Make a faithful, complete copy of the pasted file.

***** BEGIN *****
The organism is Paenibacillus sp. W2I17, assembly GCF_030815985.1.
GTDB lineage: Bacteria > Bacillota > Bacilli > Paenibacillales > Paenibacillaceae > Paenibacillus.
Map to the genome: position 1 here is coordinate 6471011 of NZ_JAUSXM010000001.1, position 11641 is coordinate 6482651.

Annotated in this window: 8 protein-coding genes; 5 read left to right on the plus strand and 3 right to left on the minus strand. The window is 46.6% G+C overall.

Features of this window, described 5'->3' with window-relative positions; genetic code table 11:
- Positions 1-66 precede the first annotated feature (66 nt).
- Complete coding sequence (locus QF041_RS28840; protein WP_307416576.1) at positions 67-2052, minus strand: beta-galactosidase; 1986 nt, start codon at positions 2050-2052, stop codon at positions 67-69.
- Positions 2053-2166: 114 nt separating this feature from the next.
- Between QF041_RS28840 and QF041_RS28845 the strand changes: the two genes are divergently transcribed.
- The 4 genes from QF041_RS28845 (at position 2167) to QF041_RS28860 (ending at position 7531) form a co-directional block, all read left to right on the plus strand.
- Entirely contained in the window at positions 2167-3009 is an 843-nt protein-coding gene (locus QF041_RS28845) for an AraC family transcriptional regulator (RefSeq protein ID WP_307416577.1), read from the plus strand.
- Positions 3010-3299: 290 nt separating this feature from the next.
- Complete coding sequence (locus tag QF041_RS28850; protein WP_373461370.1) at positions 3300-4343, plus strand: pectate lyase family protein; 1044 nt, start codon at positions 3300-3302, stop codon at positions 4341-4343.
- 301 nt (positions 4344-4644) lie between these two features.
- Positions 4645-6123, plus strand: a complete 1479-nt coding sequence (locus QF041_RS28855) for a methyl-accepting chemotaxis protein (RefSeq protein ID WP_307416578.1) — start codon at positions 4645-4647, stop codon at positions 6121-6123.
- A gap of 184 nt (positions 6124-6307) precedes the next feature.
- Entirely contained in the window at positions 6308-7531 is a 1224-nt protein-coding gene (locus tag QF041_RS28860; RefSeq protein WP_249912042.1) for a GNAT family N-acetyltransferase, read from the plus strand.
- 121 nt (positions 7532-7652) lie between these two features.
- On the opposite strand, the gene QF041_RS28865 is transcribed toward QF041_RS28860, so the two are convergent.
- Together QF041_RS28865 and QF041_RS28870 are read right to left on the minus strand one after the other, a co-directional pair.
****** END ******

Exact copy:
The organism is Paenibacillus sp. W2I17, assembly GCF_030815985.1.
GTDB lineage: Bacteria > Bacillota > Bacilli > Paenibacillales > Paenibacillaceae > Paenibacillus.
Map to the genome: position 1 here is coordinate 6471011 of NZ_JAUSXM010000001.1, position 11641 is coordinate 6482651.

Annotated in this window: 8 protein-coding genes; 5 read left to right on the plus strand and 3 right to left on the minus strand. The window is 46.6% G+C overall.

Features of this window, described 5'->3' with window-relative positions; genetic code table 11:
- Positions 1-66 precede the first annotated feature (66 nt).
- Complete coding sequence (locus QF041_RS28840; protein WP_307416576.1) at positions 67-2052, minus strand: beta-galactosidase; 1986 nt, start codon at positions 2050-2052, stop codon at positions 67-69.
- Positions 2053-2166: 114 nt separating this feature from the next.
- Between QF041_RS28840 and QF041_RS28845 the strand changes: the two genes are divergently transcribed.
- The 4 genes from QF041_RS28845 (at position 2167) to QF041_RS28860 (ending at position 7531) form a co-directional block, all read left to right on the plus strand.
- Entirely contained in the window at positions 2167-3009 is an 843-nt protein-coding gene (locus QF041_RS28845) for an AraC family transcriptional regulator (RefSeq protein ID WP_307416577.1), read from the plus strand.
- Positions 3010-3299: 290 nt separating this feature from the next.
- Complete coding sequence (locus tag QF041_RS28850; protein WP_373461370.1) at positions 3300-4343, plus strand: pectate lyase family protein; 1044 nt, start codon at positions 3300-3302, stop codon at positions 4341-4343.
- 301 nt (positions 4344-4644) lie between these two features.
- Positions 4645-6123, plus strand: a complete 1479-nt coding sequence (locus QF041_RS28855) for a methyl-accepting chemotaxis protein (RefSeq protein ID WP_307416578.1) — start codon at positions 4645-4647, stop codon at positions 6121-6123.
- A gap of 184 nt (positions 6124-6307) precedes the next feature.
- Entirely contained in the window at positions 6308-7531 is a 1224-nt protein-coding gene (locus tag QF041_RS28860; RefSeq protein WP_249912042.1) for a GNAT family N-acetyltransferase, read from the plus strand.
- 121 nt (positions 7532-7652) lie between these two features.
- On the opposite strand, the gene QF041_RS28865 is transcribed toward QF041_RS28860, so the two are convergent.
- Together QF041_RS28865 and QF041_RS28870 are read right to left on the minus strand one after the other, a co-directional pair.